Maya’s Journey Home by Susan Lindsley and Tina Christiansen (ages 3-6) – When this book arrived in the mail, my 13-year-old daughter picked it up to read while I was cooking dinner. “Aww, this is so sweet” was her assessment, and I agree. This sweet book tells the story of how two little pandas in a Chinese orphanage find their forever families. The bright watercolor illustrations are wonderful.
I Love You Like Crazy Cakes by Rose A. Lewis (ages 4-8) is based on Lewis’s adoption of her daughter. It starts with a letter to Chinese officials and ends with Lewis taking her new daughter back to America to meet her new family. I Love You Like Crazy Cakes is full of beautiful illustrations and offers abundant reassurances of love to adopted children.
We See the Moon by Carrie Kitze (ages 4-8) – Wonderful book to open the birthparent and adoption dialog between parent and child. This is a story written from the child’s perspective, asking the questions that dwell in their hearts about their birthparents…What do you look like? Where are you now? Do you think of me? It will help children use the moon as a private tool to connect with a family that is always with them in their hearts.
Waiting for May by Janet Morgan Stoeke (ages 5+) – Written from the perspective of a brother awaiting the adoption of his new little sister from China, this book is can be used to introduce siblings to the idea of adoption, or explain the Chinese adoption process to a child adopted from China.
Finding Joy by Marion Coste (ages 5-8) – This book explain the reason why baby girls are abandoned in China in a non judgemental way. The book also talks about the joys and concern of the prospective adoptive parents. The watercolor illustrations are beautiful.
Three Names of Me by Mary Cummings (ages 8-11) – This is a sweet story told from the perspective of a girl adopted from China. The title derives from her explanation of why she has three names (one unknown from her birth parents, one from the orphanage, and one from her parents). The emphasis in on the love between parent and child, but it also addresses the love between birth mother/first mother and child.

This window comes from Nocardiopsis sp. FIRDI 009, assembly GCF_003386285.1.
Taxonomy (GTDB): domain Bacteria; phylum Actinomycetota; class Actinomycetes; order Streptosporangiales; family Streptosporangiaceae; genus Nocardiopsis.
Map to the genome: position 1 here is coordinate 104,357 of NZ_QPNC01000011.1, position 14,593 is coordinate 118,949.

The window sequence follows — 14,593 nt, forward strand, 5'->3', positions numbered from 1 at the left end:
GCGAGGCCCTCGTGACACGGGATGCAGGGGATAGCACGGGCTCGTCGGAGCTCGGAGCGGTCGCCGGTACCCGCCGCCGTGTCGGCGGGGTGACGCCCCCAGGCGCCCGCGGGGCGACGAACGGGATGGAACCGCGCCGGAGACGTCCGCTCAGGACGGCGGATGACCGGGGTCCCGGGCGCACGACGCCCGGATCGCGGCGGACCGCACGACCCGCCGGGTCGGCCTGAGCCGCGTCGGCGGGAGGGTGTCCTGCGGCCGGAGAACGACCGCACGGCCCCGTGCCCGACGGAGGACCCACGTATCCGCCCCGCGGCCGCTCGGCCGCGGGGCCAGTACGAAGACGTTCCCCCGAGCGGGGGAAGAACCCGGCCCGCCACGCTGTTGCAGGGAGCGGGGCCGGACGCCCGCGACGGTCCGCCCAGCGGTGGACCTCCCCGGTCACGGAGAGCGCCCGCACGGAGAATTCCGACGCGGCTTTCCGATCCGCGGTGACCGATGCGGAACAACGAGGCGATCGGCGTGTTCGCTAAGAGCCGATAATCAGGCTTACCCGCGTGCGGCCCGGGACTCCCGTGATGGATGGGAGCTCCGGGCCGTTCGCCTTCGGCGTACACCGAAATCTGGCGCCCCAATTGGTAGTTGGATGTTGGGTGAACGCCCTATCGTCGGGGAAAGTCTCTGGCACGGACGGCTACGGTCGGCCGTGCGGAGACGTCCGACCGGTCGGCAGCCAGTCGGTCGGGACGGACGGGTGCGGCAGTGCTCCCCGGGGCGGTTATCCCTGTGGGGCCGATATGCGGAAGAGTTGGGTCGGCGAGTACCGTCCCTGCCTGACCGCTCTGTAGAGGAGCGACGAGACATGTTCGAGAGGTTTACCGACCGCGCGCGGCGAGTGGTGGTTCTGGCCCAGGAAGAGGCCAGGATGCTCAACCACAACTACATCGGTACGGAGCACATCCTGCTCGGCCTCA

The Jade Dragon by Carolyn Marsden and Virginia Shin-Mui Loh (ages 8-12) – This is a fairly easy to read chapter book about two Chinese American girls. One girl was born in America to Chinese immigrants and the other girl was born in China and adopted by an American family. The girls are in second grade so I think it would be appropriate for 8 year olds rather than waiting until the suggested age of 9. After some initial reluctance the girls become friends and develop a deeper understanding of what it means to be Chinese-American.
An-Ya and her Diary by Diane René Christian (ages 9+) – Story of a pre-teen child adopted from China. It tackles issues of adoptee loss, race and challenges along the attachment journey. The novel is told in diary format and chronicles ‘An-Ya’ as she transitions from life in a Chinese orphanage to life in the United States. It is suitable for tweens/teens and adults.
Arthur: Big Brother Binky is a fantastic DVD on international adoption. Arthur’s best friend, Binky, is about to become a big brother. His parents are adopting a baby from China. I just love this DVD.
New Clothes for New Year’s Day (ages 3-6) by Hyun-joo Bae – This is not an adoption book, but a great way to introduce Korean culture. This beautiful picture book shows a young Korean girl welcoming in the New Year in classic Koran style. It’s nice to have a book that features Korean New Year celebration rather than the Chinese New Year.
Bee-bim Bop! by Linda Sue Park. (ages 4-7) – Oh, I love this book, and not just because I love the dish. A busy Korean mom and her young daughter prepare bee bim bop for dinner. In addition to learning about a traditional Korean dish, you’ll also get a picture of Korean family life.
Babies Can’t Eat Kimchee! by Nancy Patz (ages 4-7) – This is the tale of a big sis and a new baby and has nothing to do with adoption. The big sister recites what she can do that the baby can’t. The family is Korean American and through the story you get to know more about Korean culture.